ZIMBABWE made great strides between 2014 and 2019 in improving the nutritional status of children which saw reduction in stunting, wasting, underweight and overweight, the Multiple Indicator Cluster Survey (MICS) 2019 states.
By Kudakwashe Pembere
The MICS was designed by UNICEF in the 1990s to assist countries in filling data gaps on children’s and women’s wellbeing for tracking progress toward World Summit for Children Goals, in 1995 and 2000.
Giving the findings, Zimbabwe Statistical Agency technical committee co-lead of this survey Mr Handrick Chigiji said there was a reduction in the stunting prevalence. Stunting refers to a child too short for his or her age. Stunting is failure to grow physically and cognitively and is the result of chronic or recurrent malnutrition.
“Moderate to severe stunting prevalence dropped from 26, 8 percent to 23, 5 percent. Severe stunting prevalence dropped from 8, 9 percent to 5, 7 percent,” he said.
Wasting refers to a child who is too thin for his or her height. Wasting or acute malnutrition is the result of recent rapid weight loss or the failure to gain weight. A child who is moderately or severely wasted has an increased risk of death.
Overweight refers to a child who is too heavy for his or her height. This form of malnutrition results from expending too few calories for the amount consumed from food and drinks and increases risk of noncommunicable diseases later in life.
“Moderate to severe wasting prevalence dropped from 3, 2 percent to 2, 9percent. Severe wasting prevalence dropped from 1percent to 0, 3 percent. Overweight prevalence dropped from 5, 6 percent to 2, 5 percent,” Chigiji said.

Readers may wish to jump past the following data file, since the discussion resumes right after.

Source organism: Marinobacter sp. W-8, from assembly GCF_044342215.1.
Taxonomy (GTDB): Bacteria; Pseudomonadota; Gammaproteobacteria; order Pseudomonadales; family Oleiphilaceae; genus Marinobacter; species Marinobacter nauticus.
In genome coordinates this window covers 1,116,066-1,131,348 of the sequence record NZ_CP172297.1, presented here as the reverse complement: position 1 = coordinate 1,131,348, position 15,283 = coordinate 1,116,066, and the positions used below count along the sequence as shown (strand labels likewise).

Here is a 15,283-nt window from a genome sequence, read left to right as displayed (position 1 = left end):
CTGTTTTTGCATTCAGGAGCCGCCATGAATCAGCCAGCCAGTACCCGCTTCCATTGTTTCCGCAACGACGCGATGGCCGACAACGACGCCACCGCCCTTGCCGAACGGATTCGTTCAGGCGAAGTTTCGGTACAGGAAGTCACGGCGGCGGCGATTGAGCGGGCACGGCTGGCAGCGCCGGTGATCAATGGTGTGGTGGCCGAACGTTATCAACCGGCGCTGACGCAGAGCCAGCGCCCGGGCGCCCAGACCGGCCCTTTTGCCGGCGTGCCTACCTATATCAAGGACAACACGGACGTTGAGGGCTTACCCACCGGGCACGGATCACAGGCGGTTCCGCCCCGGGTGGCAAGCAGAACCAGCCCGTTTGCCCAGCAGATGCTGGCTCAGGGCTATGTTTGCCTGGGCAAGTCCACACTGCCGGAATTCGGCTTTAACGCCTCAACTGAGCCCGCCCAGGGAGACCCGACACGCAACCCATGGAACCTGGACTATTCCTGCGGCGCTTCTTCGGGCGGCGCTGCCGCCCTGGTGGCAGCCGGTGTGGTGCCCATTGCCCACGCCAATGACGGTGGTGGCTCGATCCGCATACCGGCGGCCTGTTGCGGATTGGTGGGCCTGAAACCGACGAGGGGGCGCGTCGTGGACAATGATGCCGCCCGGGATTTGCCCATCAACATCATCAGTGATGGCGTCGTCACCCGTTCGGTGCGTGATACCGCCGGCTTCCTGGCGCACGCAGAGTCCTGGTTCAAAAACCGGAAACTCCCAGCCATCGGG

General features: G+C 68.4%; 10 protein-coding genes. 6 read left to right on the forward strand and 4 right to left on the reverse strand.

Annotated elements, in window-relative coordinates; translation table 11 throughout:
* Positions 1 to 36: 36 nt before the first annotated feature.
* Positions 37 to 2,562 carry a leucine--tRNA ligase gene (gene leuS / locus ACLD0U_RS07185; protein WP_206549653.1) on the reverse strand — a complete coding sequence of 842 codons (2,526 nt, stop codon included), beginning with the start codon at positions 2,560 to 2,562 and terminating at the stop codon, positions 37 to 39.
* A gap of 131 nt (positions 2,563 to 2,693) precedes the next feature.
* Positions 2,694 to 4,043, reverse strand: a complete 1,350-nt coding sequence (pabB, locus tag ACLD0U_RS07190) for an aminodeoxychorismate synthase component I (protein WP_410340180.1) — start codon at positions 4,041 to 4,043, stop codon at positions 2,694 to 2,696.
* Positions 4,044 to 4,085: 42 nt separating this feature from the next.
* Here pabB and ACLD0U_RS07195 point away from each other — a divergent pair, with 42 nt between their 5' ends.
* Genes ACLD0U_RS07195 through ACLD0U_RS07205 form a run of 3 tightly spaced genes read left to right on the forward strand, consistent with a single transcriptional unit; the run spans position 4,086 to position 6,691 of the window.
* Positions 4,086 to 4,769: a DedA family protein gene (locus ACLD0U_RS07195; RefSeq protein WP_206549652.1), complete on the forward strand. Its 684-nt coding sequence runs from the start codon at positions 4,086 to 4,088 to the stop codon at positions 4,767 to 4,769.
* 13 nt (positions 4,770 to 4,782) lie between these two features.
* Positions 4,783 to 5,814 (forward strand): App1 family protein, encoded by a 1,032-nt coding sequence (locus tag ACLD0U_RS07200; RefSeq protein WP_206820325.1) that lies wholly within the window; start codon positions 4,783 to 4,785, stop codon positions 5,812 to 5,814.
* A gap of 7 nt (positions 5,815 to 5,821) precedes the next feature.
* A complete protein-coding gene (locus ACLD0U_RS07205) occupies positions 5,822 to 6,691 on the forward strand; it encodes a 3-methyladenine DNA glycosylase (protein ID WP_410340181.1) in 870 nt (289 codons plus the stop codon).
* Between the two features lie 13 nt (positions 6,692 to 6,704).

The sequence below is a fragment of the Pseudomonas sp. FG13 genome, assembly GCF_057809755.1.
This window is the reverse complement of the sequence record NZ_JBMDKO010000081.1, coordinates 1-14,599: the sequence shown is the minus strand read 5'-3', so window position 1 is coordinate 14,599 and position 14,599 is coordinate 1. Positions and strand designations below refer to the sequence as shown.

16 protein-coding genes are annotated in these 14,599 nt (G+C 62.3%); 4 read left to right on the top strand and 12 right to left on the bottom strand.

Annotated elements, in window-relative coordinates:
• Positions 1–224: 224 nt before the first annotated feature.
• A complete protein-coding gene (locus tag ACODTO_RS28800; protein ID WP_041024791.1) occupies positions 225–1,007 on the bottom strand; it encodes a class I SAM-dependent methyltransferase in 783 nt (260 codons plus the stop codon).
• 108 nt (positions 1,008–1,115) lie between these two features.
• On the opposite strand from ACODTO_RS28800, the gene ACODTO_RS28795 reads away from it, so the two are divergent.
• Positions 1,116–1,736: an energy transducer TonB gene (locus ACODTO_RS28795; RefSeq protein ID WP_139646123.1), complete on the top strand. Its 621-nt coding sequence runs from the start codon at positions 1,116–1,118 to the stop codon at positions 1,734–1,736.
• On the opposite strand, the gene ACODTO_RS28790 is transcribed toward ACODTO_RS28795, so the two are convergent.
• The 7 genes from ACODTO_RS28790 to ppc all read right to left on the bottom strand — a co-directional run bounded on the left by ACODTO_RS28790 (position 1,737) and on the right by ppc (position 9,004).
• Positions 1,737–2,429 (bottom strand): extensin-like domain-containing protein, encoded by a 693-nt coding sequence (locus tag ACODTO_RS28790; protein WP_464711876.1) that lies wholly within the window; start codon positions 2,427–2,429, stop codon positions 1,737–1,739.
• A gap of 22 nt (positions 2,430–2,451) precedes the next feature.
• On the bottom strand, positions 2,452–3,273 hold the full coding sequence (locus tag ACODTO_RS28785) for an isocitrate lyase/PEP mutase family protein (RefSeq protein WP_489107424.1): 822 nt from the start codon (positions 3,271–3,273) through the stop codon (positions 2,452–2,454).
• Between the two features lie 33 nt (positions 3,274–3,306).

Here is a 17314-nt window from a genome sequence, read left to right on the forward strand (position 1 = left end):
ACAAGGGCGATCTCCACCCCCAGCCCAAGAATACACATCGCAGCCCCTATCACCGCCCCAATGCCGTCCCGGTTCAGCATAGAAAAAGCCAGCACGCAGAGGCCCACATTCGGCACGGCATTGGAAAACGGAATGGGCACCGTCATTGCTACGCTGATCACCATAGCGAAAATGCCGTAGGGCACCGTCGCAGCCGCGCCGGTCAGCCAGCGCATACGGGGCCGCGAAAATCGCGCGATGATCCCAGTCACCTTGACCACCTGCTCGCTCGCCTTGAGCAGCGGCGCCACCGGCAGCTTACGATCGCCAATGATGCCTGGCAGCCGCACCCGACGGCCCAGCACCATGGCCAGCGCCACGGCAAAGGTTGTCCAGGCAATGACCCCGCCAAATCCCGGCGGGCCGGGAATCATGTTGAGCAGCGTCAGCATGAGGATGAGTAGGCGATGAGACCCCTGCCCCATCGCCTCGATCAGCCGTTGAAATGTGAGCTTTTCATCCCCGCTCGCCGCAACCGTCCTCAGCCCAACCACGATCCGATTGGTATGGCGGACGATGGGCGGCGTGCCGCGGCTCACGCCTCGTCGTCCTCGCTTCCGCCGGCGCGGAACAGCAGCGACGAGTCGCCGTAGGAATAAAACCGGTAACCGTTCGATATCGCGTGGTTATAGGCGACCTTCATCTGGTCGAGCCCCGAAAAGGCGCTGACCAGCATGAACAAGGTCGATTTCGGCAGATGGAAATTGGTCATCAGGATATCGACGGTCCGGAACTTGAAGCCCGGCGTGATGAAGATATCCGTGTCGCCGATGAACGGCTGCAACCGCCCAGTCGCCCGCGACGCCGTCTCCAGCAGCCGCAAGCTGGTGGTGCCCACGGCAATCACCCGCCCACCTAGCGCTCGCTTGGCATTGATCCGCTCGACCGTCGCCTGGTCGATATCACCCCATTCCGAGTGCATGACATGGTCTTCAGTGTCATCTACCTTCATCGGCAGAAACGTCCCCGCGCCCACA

Chigiji however noted the reduction of breastfeeding.
“Exclusive breastfeeding for children under 5 months dropped from 47, 8 percent to 41, 9 percent,” he said.
Underweight is a composite form of undernutrition that can include elements of stunting and wasting for example an underweight child can have a reduced weight for their age due to being short for their age and or being too thin for their height.
“Underweight prevalence, moderate to severe increased from 8, 4 to 9, 7 percent. Severe underweight prevalence dropped from 1, 7 percent to 1, 6percent,” he said.
Fears of high levels of malnutrition abound the country which faces a drought. Zimbabwe has long suffered from high levels of chronic malnutrition among its population, which have led the government and international organisations to launch several initiatives over the years to tackle the problem. Such organisation include UNICEF, Save The Children, World Food Program Zimbabwe among others.